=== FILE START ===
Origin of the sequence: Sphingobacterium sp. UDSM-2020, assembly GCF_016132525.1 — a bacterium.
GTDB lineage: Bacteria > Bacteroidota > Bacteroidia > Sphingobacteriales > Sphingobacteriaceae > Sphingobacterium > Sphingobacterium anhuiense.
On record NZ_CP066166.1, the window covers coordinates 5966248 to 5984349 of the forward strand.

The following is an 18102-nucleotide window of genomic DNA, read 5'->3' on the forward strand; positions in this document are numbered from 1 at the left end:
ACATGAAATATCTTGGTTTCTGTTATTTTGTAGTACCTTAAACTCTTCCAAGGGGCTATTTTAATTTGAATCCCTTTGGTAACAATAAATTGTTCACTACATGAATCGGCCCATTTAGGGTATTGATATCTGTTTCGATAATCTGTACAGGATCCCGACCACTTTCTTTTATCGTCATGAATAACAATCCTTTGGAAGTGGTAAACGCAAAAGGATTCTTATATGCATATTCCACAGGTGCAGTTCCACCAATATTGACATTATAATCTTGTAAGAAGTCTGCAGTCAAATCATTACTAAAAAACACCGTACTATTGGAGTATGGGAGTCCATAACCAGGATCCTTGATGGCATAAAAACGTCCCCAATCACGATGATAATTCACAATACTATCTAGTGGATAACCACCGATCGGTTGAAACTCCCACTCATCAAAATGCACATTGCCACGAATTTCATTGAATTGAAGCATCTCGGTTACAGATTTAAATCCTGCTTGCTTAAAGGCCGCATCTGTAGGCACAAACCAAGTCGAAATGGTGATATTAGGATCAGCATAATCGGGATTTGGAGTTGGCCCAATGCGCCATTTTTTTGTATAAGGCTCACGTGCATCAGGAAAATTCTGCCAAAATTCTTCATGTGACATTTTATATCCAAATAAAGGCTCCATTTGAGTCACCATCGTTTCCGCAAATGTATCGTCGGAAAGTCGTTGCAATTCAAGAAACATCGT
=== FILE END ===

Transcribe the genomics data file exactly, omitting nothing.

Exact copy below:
Origin of the sequence: Sphingobacterium sp. UDSM-2020, assembly GCF_016132525.1 — a bacterium.
GTDB lineage: Bacteria > Bacteroidota > Bacteroidia > Sphingobacteriales > Sphingobacteriaceae > Sphingobacterium > Sphingobacterium anhuiense.
On record NZ_CP066166.1, the window covers coordinates 5966248 to 5984349 of the forward strand.

The following is an 18102-nucleotide window of genomic DNA, read 5'->3' on the forward strand; positions in this document are numbered from 1 at the left end:
ACATGAAATATCTTGGTTTCTGTTATTTTGTAGTACCTTAAACTCTTCCAAGGGGCTATTTTAATTTGAATCCCTTTGGTAACAATAAATTGTTCACTACATGAATCGGCCCATTTAGGGTATTGATATCTGTTTCGATAATCTGTACAGGATCCCGACCACTTTCTTTTATCGTCATGAATAACAATCCTTTGGAAGTGGTAAACGCAAAAGGATTCTTATATGCATATTCCACAGGTGCAGTTCCACCAATATTGACATTATAATCTTGTAAGAAGTCTGCAGTCAAATCATTACTAAAAAACACCGTACTATTGGAGTATGGGAGTCCATAACCAGGATCCTTGATGGCATAAAAACGTCCCCAATCACGATGATAATTCACAATACTATCTAGTGGATAACCACCGATCGGTTGAAACTCCCACTCATCAAAATGCACATTGCCACGAATTTCATTGAATTGAAGCATCTCGGTTACAGATTTAAATCCTGCTTGCTTAAAGGCCGCATCTGTAGGCACAAACCAAGTCGAAATGGTGATATTAGGATCAGCATAATCGGGATTTGGAGTTGGCCCAATGCGCCATTTTTTTGTATAAGGCTCACGTGCATCAGGAAAATTCTGCCAAAATTCTTCATGTGACATTTTATATCCAAATAAAGGCTCCATTTGAGTCACCATCGTTTCCGCAAATGTATCGTCGGAAAGTCGTTGCAATTCAAGAAACATCGT